IT Outsourcing: Legal Mistakes That Can Cost You Big

Attorneys sweat the small stuff, but no contract can address all possible contingencies in outsourcing

Good legal counsel can be worth every penny when putting together an outsourcing deal. But those legal fees can add up quickly if you're not careful. Worse yet, some common mistakes customers make when working with an outsourcing attorney can prove costly not only during contracting and negotiations but over the life of the deal.

To prevent you from falling into those traps, experienced outsourcing attorneys shared the biggest blunders IT services customers make and ways to avoid them.

1. Hiring the wrong attorney.

Not all outsourcing attorneys offer the same services or expertise. Take Edward J. Hansen, a partner in the business and finance practices at Morgan Lewis and Brockius, as an example. He tends to take a lead strategy role in negotiations. He says his strengths are leveling the playing field for clients with less outsourcing experience and keeping the parties focused on the big picture. He admits that he might not be a good fit for a deal being done by an experienced internal team with years of outsourcing experience, or for a contract requiring specific technical advice, such as foreign tax law.

"There is a perception in the marketplace that we all have fungible skill sets, and that is just not true," Hansen says. "It can be a very costly mistake to pick an attorney whose skill set does not match the deal philosophy of the client, or who doesn't have the skills or desire to properly counsel the client."

2. Calling too late.

Sure, attorneys' billable rates can take a bite out of your bottom line, but waiting too long before calling in counsel can cost you even more. That means you may want to hire a lawyer even before you send out an RFP.

"Waiting may be a false economy," says George Kimball, a lawyer in the San Diego office of Baker & McKenzie. "Consult counsel before making fundamental decisions that may be difficult or impractical to reverse," advises Kimball. "A little time spent on terms, structure and probable issues before may save time, money and grief later."

And be candid with your attorney. "Lawyers have to keep secrets, so share the whole story with them--goals, reasons, tensions, organizational quirks, the works," Kimball says.

If you find the attorney is not adding value in an early stage, adds Hansen, you may have the wrong lawyer. Likewise, if any other external advisors you've hired don't want counsel in the room, you may want to shop around for another consultant.

3. Focusing on the wrong terms.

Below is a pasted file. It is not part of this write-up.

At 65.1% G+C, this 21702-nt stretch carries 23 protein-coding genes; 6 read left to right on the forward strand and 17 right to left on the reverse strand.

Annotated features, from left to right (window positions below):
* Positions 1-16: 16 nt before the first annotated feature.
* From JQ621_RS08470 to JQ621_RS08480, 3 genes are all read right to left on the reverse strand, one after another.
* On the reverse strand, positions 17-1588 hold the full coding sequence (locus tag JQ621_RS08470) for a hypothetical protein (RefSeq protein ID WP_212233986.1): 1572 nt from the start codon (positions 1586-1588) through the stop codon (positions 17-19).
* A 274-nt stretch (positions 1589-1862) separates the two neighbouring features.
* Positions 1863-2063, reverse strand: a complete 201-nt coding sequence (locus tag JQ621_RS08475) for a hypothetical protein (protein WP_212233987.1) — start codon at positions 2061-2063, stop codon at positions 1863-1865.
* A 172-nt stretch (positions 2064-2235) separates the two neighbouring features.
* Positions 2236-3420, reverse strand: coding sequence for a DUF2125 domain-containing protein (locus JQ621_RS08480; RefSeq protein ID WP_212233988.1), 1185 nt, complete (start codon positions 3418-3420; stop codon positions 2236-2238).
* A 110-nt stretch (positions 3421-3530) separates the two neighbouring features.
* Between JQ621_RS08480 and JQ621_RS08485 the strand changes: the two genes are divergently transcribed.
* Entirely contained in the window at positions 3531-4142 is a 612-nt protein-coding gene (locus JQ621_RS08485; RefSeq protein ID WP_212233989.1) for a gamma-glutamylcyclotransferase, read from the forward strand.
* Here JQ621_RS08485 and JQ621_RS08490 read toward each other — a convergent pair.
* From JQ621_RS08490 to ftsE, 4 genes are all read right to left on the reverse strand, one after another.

Not everything is worth the fight. For example, some clients get hung up on limitation of liability--that line in the sand that says how much financial risk the vendor is willing to assume. While there may be no limitation of liability for serious offenses, like breach of confidentiality, limitation of liability is usually anywhere from one to three times the value of the contract on an annualized basis, says Jennifer Wolfe, founder of Cincinnati-based law firm Wolfe LPA.

What's more, vendors rarely yield in this area. If they do, it comes at a cost. "Vendors will typically price into the deal the amount of risk they are willing to shoulder," says Wolfe.

Time arguing over liability or other intractable issues is better spent on performance indicators or practical remedies for problems that may arise over the course of the deal.

"It's much better to use the time to ensure that there are clear policies, procedures and remedies in place to address problems rather than arguing about dollar limits," says Wolfe. "Most vendors are willing to talk about how problems are solved, steps to solve those problems and credits for failing to do so."

4. Contract complexity.

"Thoroughness is a virtue," says Kimball. "Complexity is another matter." You pay attorneys to sweat the small stuff, but no contract can address all possible contingencies in outsourcing. "When things go wrong and surprises occur, as they are bound to, good processes may be more useful than detailed prescriptions," Kimball says. "Unwieldy documents that clients barely comprehend--or worse, misunderstand--are not helpful."

Seek clarity and brevity. Shorter documents not only take less time to negotiate, they're easier to manage. "The goal is to use the contract as a roadmap for problem-solving once you are working with the vendor," says Wolfe.

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